Q&A #104

Teachers' Lounge Discussion: Factoring trinomials

T2T || FAQ || Ask T2T || Teachers' Lounge || Browse || Search || Thanks || About T2T

View entire discussion
[ next >>]

From: Sandie Walser <walser@arn.net>
To: Teacher2Teacher Public Discussion
Date: 1998061010:28:27
Subject: trinomials

I have had the best success with teaching polynomials using the
grouping method.  I no longer teach all of the special cases.  The
better students pick them up and discover them, while the grouping
method always works and is not confusing for the weaker students.
(Sorry about the exponent, but I can't get my computer to cooperate.)

3x2(squared) + 8x + 4	 Multiply a and c       12

since the last term is positive, list all factors of 12 and then add
the factors.  The pair of factors that are the same as the middle term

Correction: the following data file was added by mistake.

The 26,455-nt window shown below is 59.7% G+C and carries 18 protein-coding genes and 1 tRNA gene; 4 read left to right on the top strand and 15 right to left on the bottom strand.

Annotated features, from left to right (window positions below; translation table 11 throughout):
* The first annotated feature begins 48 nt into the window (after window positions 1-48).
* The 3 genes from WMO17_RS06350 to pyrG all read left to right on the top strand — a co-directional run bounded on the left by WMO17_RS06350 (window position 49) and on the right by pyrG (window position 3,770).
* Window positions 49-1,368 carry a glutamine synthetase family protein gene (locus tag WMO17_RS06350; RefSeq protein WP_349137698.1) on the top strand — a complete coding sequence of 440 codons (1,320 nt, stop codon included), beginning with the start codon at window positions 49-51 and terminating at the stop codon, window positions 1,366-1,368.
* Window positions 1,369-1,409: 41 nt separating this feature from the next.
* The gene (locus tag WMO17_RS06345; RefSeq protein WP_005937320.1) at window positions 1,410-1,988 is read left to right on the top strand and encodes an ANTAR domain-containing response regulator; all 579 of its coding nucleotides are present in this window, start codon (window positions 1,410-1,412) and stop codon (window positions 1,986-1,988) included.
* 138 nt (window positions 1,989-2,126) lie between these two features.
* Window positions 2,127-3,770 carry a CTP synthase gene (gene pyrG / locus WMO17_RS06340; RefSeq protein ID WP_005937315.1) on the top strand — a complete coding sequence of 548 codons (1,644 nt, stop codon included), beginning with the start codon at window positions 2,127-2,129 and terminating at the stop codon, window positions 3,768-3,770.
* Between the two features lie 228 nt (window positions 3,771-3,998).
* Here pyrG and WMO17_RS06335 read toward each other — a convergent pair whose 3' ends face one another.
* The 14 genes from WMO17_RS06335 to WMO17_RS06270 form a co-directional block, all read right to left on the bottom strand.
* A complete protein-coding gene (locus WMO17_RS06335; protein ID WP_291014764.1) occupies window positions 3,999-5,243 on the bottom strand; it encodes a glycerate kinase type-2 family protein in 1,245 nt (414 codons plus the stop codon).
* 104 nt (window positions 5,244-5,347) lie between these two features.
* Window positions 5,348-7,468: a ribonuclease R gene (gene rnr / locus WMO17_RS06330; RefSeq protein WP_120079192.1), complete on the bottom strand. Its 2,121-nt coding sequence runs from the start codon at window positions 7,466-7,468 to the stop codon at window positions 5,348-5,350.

are substituted placing the smaller one first.  Factor the first two
terms of the new expression and then factor the next two terms.  This
should create a binomial that can be factored from the phrase.

3x2(squared) + 8x + 4        12      +
                            1, 12   13
                            2,  6    8
                            3,  4    7
3x2(squared) + 2x + 6x + 4
     x(3x + 2) + 2(3x + 2)
     (3x + 2)(x + 2)

The same theory works with c as negative, but you will subtract the
factors to find the middle term.

It is also fantastic for finding primes.   If it is prime over
integers, the middle term will not be listed.  I do have to stress
over integers, as I have had students successfully factor over

Post a reply to this message
Post a related public discussion message
Ask Teacher2Teacher a new question

[Privacy Policy] [Terms of Use]

Math Forum Home || The Math Library || Quick Reference || Math Forum Search

Teacher2Teacher - T2T ®
© 1994- Drexel University. All rights reserved.
The Math Forum is a research and educational enterprise of the Drexel School of Education.The Math Forum is a research and educational enterprise of the Drexel University School of Education.